It is a sheer pleasure to host Dan Richards today, in celebration of a slew of new books. I love that he’s taken time to reflect on what his writing career and accomplishments (and discouragements) have meant to him. To my memory, this isn’t a perspective that’s been shared on Friend Friday before and I appreciate Dan modeling this. Even if you are not a book creator, there is something to be said for taking stock on what your work says about you. And in the case of Dan Richards with three brand new books Stu Truly First Kiss (Yellow Jacket); Once Upon a Goat (Knopf Books for Young Readers); and Penny and Penelope (Imprint) — it seems to say he is one prolific and persistent fellow.

Dan Richards

What does my writing say about me?

This is kind of a crazy year. My second novel Stu Truly First Kiss (Yellow Jacket) came out in May. Three months later my two latest picture books Once Upon A Goat (Knopf Books for Young Readers) and Penny and Penelope (Imprint) were released. Three books published in one year. I’m equal parts excited and proud mixed with dazed and confused. 

Perhaps even more surprising, several firsts happened this spring including: a novel picked up by Follett Book Fairs, a picture book that is now a Junior Library Guild selection, foreign rights for a book sold to Japan, and my first starred reviews from Booklist and Kirkus. Yes, that might sound like I’m bragging but please indulge me just this once because the journey up to now has been mostly a slow slog filled with fear, failure, and the daily double of doubt and despair. 

Which is what makes this year so strange. Who’s going to pat my hand now when I complain about my struggling career? Who’s going to listen to my doubts without continually reminding me of my successes? And who’s going to believe me when I say I still don’t know if it will ever amount to anything more than a few peak moments in a lifelong march into obscurity? There are no answers to those questions, but a couple things are becoming clearer. For the first time in my life I have a body of work large enough to reflect on what it says about me. Here are my takeaways.

First, my sense of humor is an integral part of my storytelling. It’s not that I originally set out to write funny books. It’s more that along the way my sense of humor infused itself into all my best writing. I’ve come to realize it’s at the core of who I am and how I see the world, for better or worse.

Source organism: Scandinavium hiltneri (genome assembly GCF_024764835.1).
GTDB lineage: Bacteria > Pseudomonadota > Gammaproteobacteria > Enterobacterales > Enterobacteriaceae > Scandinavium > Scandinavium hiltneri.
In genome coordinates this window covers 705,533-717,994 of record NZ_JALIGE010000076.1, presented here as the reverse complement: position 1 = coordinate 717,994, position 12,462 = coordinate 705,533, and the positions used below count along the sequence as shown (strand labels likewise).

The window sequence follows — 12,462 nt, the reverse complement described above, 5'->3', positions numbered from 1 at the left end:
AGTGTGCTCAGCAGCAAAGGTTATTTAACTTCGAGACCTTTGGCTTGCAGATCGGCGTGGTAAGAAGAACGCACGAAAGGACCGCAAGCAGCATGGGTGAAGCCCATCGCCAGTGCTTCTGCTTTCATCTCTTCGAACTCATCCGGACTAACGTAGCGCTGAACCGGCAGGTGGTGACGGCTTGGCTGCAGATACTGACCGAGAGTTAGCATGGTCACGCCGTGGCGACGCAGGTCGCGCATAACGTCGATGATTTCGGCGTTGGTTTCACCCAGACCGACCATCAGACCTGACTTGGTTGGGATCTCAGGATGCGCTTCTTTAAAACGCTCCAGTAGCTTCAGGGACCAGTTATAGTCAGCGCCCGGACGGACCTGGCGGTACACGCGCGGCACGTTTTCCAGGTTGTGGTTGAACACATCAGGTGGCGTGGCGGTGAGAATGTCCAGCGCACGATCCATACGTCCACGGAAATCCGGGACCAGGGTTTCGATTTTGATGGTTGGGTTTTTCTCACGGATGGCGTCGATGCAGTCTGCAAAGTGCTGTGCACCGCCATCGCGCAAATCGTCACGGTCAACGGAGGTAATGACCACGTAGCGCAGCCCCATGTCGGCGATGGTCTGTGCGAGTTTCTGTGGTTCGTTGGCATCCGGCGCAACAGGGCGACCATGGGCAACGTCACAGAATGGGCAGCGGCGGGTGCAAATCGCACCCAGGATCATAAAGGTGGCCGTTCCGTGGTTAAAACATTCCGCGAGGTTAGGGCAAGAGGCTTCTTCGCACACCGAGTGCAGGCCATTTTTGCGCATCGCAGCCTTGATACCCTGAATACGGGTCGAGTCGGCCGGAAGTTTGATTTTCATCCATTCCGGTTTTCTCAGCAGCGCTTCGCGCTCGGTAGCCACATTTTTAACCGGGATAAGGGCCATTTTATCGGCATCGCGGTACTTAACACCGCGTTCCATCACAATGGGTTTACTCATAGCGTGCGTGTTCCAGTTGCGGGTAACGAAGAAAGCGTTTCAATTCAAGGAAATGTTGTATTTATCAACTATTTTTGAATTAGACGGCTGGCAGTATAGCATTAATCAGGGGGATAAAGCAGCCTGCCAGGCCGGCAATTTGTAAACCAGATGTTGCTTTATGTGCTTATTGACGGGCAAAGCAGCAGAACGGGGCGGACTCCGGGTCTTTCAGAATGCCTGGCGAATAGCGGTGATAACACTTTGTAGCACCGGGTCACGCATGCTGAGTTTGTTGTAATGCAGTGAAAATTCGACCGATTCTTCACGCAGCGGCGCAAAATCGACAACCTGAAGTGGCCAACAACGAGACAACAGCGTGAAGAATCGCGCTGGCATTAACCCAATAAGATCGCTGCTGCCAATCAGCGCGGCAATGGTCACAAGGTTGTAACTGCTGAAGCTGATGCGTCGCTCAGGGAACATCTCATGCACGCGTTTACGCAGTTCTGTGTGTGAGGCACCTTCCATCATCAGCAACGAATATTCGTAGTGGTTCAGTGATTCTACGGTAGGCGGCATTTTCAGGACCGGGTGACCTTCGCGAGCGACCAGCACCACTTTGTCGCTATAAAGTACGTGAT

Second, I turn out a lot of crummy work in the process of finding those rare moments when something special happens. As an example, over forty picture book manuscripts have been quietly and unceremoniously buried in my prolific slush pile of crap. They will never see the light of day. They were fun ideas that captured my imagination before leading me down rabbit holes of story death, often funny rabbit holes that needed to be explored before I could let go and move on. I’m thankful for those manuscripts (and the ones that worked, too!). They’ve enriched my journey even if most will never enrich anyone else’s. 

And that leads me to the last takeaway. I’ve discovered three themes that apparently have been entrusted to me to bring into the world: humor lightens heartache, fear illuminates hope, and magic exists in the spaces between our differences. For that I am eternally grateful, eternally humbled and maybe even eternally just a little bit (but don’t tell anyone) proud.

 So much for reflecting, now it’s back to the slog, back to the rabbit holes, back to the joy (well, you know, mostly joy) of living the writer’s life…

Penny and Penelope by Dan Richards

Dan Richards is a beloved children’s author known for his picture books THE PROBLEM WITH NOT BEING SCARED OF MONSTERS and CAN ONE BALLOON MAKE AN ELEPHANT FLY? and his middle school novels STU TRULY and STU TRULY FIRST KISS. His newest picture books include PENNY AND PENELOPE and ONCE UPON A GOAT. Dan lives in Bothell with his wife, two kids, and two mischievous doodles. Visit Dan at his website.